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  1. Hi Moses, thanks for responding. I did a basic compression test and found all 4 cylinders to be right around 120 psi. One thing I noticed is that when I first start the jeep up with a cold motor, I can give it plenty of throttle and it won't start backfiring for approximately 45-60 seconds. After that, it starts to pop under throttle and gets progressively worse as it warms. There is also no lifter noise when first starting it up, but after a couple of minutes when given throttle there is definitely some kind of rattle. I can manually compress the EGR valve while its running and the idle drops, that tells me the valve is functioning properly. The exhaust is very black and sooty, with strong fuel odor. I wish I had pulled the camshaft while I had the timing set off! If I remove the valve cover and measure the upward travel of the valves What type of # should I be looking for?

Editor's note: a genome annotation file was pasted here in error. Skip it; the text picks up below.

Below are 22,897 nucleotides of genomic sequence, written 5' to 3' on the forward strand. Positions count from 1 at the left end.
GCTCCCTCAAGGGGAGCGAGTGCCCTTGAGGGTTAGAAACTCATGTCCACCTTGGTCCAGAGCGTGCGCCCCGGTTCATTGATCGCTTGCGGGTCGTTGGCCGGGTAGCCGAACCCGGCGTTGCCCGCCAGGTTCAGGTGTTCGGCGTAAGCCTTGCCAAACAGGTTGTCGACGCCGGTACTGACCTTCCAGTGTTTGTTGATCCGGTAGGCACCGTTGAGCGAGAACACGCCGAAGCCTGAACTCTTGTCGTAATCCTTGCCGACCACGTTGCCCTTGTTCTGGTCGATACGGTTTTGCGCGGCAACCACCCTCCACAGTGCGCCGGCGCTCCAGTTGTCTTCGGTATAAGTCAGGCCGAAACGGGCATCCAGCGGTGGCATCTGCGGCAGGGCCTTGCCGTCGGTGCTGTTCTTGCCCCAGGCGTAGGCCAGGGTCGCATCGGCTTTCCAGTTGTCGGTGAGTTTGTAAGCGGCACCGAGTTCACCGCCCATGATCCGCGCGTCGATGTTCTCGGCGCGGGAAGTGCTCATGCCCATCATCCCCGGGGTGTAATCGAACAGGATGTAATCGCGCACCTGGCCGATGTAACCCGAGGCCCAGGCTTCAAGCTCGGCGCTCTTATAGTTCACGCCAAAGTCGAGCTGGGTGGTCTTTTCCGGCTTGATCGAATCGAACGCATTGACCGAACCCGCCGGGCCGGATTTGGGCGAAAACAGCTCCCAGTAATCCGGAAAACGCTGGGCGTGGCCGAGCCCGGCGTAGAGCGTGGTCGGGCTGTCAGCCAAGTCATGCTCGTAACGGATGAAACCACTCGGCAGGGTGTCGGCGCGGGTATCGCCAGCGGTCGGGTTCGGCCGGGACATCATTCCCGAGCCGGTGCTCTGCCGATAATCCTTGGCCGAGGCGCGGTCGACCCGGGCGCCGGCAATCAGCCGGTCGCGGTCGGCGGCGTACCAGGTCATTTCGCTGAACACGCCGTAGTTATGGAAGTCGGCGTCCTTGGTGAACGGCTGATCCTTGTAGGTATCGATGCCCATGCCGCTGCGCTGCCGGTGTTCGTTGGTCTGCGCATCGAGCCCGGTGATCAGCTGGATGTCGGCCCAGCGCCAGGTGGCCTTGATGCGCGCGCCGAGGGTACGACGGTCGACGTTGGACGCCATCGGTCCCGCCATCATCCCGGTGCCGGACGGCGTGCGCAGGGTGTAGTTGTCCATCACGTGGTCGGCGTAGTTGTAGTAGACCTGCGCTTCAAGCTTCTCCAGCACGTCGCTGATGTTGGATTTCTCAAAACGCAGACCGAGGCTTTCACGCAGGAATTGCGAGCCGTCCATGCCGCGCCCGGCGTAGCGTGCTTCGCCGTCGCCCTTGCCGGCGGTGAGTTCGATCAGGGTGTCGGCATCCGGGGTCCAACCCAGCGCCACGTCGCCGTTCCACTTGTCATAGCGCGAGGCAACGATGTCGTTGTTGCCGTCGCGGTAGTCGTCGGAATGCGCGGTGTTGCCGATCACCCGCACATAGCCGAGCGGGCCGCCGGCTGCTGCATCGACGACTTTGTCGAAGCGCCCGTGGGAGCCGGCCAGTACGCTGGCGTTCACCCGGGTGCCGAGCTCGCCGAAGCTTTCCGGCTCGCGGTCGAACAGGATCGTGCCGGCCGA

2. Hi, I have a '89 Wrangler with the 2.5l. It pops/backfires back up through the intake whenever I give it throttle. There are no vacuum leaks. I have replaced every sensor. I have swapped out the PCM, no change. I have checked fuel pressure, 15 psi. At this point I found excessive play in the distributor when rotating the crank, so I pulled the timing cover and found the chain to be stretched, and the cam sprocket and crank sprocket timing marks were mis-aligned. Aha! I said, and replaced the timing set- I set the crank to #1 TDC on compression, rotated the cam forward so that the marks would line up properly, and installed the new set. After reassembly, I checked the distributor and made sure that it was pointing to 6 o'clock when the timing mark on the cover was at 0 BTDC. I then fired it up, and the issue remains. Backfiring through the intake. Could this be a camshaft or valve issue? What would be the next move?
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